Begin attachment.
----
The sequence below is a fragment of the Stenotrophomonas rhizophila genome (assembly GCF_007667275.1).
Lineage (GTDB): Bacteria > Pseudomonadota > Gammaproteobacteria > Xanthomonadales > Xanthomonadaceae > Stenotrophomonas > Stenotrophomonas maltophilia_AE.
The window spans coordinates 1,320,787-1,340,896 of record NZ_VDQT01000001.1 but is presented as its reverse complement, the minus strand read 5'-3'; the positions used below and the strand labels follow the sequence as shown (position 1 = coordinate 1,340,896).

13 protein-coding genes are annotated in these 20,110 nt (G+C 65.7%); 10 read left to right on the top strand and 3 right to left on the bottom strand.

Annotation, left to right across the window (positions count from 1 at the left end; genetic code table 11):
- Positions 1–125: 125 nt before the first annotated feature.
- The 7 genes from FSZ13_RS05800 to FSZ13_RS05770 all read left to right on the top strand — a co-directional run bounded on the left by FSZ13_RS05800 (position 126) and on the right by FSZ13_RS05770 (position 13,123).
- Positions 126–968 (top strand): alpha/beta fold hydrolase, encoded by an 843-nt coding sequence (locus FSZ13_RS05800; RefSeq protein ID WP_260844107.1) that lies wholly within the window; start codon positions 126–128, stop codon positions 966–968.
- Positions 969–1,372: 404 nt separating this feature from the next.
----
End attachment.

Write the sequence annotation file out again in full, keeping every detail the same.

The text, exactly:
The sequence below is a fragment of the Stenotrophomonas rhizophila genome (assembly GCF_007667275.1).
Lineage (GTDB): Bacteria > Pseudomonadota > Gammaproteobacteria > Xanthomonadales > Xanthomonadaceae > Stenotrophomonas > Stenotrophomonas maltophilia_AE.
The window spans coordinates 1,320,787-1,340,896 of record NZ_VDQT01000001.1 but is presented as its reverse complement, the minus strand read 5'-3'; the positions used below and the strand labels follow the sequence as shown (position 1 = coordinate 1,340,896).

13 protein-coding genes are annotated in these 20,110 nt (G+C 65.7%); 10 read left to right on the top strand and 3 right to left on the bottom strand.

Annotation, left to right across the window (positions count from 1 at the left end; genetic code table 11):
- Positions 1–125: 125 nt before the first annotated feature.
- The 7 genes from FSZ13_RS05800 to FSZ13_RS05770 all read left to right on the top strand — a co-directional run bounded on the left by FSZ13_RS05800 (position 126) and on the right by FSZ13_RS05770 (position 13,123).
- Positions 126–968 (top strand): alpha/beta fold hydrolase, encoded by an 843-nt coding sequence (locus FSZ13_RS05800; RefSeq protein ID WP_260844107.1) that lies wholly within the window; start codon positions 126–128, stop codon positions 966–968.
- Positions 969–1,372: 404 nt separating this feature from the next.